Tracy Bridgeford, Ph.D., chair of the UNO English department, shares her experiences incorporating service learning into her dual-level Capstone Course in Technical Communication.
While including service-learning projects in a course requires a little bit more preparation, I found it to be well worth the effort. On top of that, I also taught the course asynchronously, which added another level to the preparation. Given the service-learning projects, students had to navigate Zoom to get to know the clients and their clientele, to discuss their projects and its expectations, and to share their work throughout the semester—a task made more difficult by the pandemic.
I started looking for projects for my dual-level Capstone Course in Technical Communication during the summer of 2020, meeting with representatives from the Service-Learning Academy (SLA) and community members. My criteria for picking projects included whether the project had enough work to warrant a collaborative project with three students per group, whether the projects had to include significant writing, editing, and design work, and how the projects engage the community of Omaha and to the theme of social justice around which I designed the course. Students taking the course came from English Master’s Program and the Master’s in Critical and Creative Thinking programs.
I chose three community partners whose organizations included underrepresented groups, including Generation Diamond, Omaha Home for Boys, and The Collective of Hope. Generation Diamond works with people who have recently been incarcerated by helping them develop the skills for obtaining and maintaining employment, by connecting them to other agencies for completing required community service opportunities, and by acquiring their GED or high school diploma. Omaha Home for Boys supports and strengthens youth, young adults, and families through services that inspire and equip them to lead independent and productive lives. The Collective of Hope strives to grow and understand the community and its various styles of grief and to learn how to best serve the Omaha community.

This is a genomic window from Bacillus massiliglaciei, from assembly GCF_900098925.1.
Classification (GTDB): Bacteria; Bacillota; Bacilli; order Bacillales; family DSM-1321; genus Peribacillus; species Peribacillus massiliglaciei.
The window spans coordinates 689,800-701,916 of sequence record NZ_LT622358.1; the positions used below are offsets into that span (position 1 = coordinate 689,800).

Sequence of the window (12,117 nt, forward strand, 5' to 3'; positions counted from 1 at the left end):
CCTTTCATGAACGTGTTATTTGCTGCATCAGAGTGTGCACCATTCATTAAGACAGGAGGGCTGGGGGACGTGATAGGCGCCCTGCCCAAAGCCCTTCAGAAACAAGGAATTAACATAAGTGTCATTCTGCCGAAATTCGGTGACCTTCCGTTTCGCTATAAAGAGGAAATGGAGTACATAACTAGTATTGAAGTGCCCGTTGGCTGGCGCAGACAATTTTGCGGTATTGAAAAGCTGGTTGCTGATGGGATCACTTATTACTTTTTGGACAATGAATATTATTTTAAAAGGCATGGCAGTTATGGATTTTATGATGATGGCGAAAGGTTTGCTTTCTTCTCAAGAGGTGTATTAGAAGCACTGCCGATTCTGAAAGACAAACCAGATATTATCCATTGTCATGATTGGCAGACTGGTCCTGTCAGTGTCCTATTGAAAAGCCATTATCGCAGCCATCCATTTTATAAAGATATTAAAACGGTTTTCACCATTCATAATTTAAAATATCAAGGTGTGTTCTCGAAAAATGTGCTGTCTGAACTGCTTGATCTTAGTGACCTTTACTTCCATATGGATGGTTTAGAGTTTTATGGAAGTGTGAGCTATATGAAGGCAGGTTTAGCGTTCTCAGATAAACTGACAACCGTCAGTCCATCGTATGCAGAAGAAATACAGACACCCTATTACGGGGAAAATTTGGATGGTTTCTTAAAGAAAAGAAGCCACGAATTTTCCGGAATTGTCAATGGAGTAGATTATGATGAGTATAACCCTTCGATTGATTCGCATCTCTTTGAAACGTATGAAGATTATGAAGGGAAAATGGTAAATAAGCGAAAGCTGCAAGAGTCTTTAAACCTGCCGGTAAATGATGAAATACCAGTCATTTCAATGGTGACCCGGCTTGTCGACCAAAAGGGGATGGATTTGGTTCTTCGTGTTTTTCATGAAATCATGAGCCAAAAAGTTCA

Projects involved creating various print documents and digital communications including designing a content management structure for content, writing a report, creating PowerPoint slides for specific organizational programs, coding/designing a website, writing/designing brochures, and creating forms, among various other writing tasks. Students were responsible for contacting their clients, negotiating the work required, and showcasing their projects. Student presented to each other, the three community members, and staff from the SLA on the last day of class.
I consider the course a success. Not only did the students enjoy working on the projects but they also enjoyed the social justice readings and discussions we had read throughout the semester. In discussions, students engaged each other, reflected on their own positionality, and committed themselves to be the change they wanted to see in our city. In particular, we discussed a major theme in Technical Communication—the value of expediency and its outcomes—and how we (all of us) can effect change in our communities.
In his final reflection, one student noted: “As I reflected on how expediency has played a role in my life, personally and professionally, I came to realize that the best way to combat expediency is to act with intentionality.”
Indeed. It was gratifying to watch students struggle with questioning their own beliefs and values not only from reading the required texts but also through work on challenging service-learning projects. I’m looking forward to including service-learning projects again in fall 2021 with my Professional and Technical Writing seminar. It was certainly worth it.